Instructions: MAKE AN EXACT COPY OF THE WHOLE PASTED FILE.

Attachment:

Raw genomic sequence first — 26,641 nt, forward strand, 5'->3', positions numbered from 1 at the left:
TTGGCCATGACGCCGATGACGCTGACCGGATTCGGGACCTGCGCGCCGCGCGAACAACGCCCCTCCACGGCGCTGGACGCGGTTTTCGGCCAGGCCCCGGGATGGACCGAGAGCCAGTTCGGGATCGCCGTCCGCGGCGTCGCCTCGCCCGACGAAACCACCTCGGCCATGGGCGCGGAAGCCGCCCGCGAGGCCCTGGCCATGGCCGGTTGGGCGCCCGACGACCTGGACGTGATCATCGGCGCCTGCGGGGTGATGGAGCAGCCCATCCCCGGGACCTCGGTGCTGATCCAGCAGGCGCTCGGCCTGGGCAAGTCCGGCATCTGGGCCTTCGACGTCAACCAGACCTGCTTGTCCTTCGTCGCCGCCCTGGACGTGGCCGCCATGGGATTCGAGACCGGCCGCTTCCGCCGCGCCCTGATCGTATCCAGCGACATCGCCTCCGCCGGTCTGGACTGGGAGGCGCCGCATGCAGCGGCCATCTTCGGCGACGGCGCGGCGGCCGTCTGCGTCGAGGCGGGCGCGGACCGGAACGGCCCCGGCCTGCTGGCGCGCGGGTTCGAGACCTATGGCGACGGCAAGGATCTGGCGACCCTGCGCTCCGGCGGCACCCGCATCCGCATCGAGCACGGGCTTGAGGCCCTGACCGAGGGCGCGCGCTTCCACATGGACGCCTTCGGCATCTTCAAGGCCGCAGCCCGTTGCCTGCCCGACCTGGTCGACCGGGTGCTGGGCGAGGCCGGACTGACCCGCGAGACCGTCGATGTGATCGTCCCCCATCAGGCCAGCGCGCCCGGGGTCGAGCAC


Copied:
Raw genomic sequence first — 26,641 nt, forward strand, 5'->3', positions numbered from 1 at the left:
TTGGCCATGACGCCGATGACGCTGACCGGATTCGGGACCTGCGCGCCGCGCGAACAACGCCCCTCCACGGCGCTGGACGCGGTTTTCGGCCAGGCCCCGGGATGGACCGAGAGCCAGTTCGGGATCGCCGTCCGCGGCGTCGCCTCGCCCGACGAAACCACCTCGGCCATGGGCGCGGAAGCCGCCCGCGAGGCCCTGGCCATGGCCGGTTGGGCGCCCGACGACCTGGACGTGATCATCGGCGCCTGCGGGGTGATGGAGCAGCCCATCCCCGGGACCTCGGTGCTGATCCAGCAGGCGCTCGGCCTGGGCAAGTCCGGCATCTGGGCCTTCGACGTCAACCAGACCTGCTTGTCCTTCGTCGCCGCCCTGGACGTGGCCGCCATGGGATTCGAGACCGGCCGCTTCCGCCGCGCCCTGATCGTATCCAGCGACATCGCCTCCGCCGGTCTGGACTGGGAGGCGCCGCATGCAGCGGCCATCTTCGGCGACGGCGCGGCGGCCGTCTGCGTCGAGGCGGGCGCGGACCGGAACGGCCCCGGCCTGCTGGCGCGCGGGTTCGAGACCTATGGCGACGGCAAGGATCTGGCGACCCTGCGCTCCGGCGGCACCCGCATCCGCATCGAGCACGGGCTTGAGGCCCTGACCGAGGGCGCGCGCTTCCACATGGACGCCTTCGGCATCTTCAAGGCCGCAGCCCGTTGCCTGCCCGACCTGGTCGACCGGGTGCTGGGCGAGGCCGGACTGACCCGCGAGACCGTCGATGTGATCGTCCCCCATCAGGCCAGCGCGCCCGGGGTCGAGCAC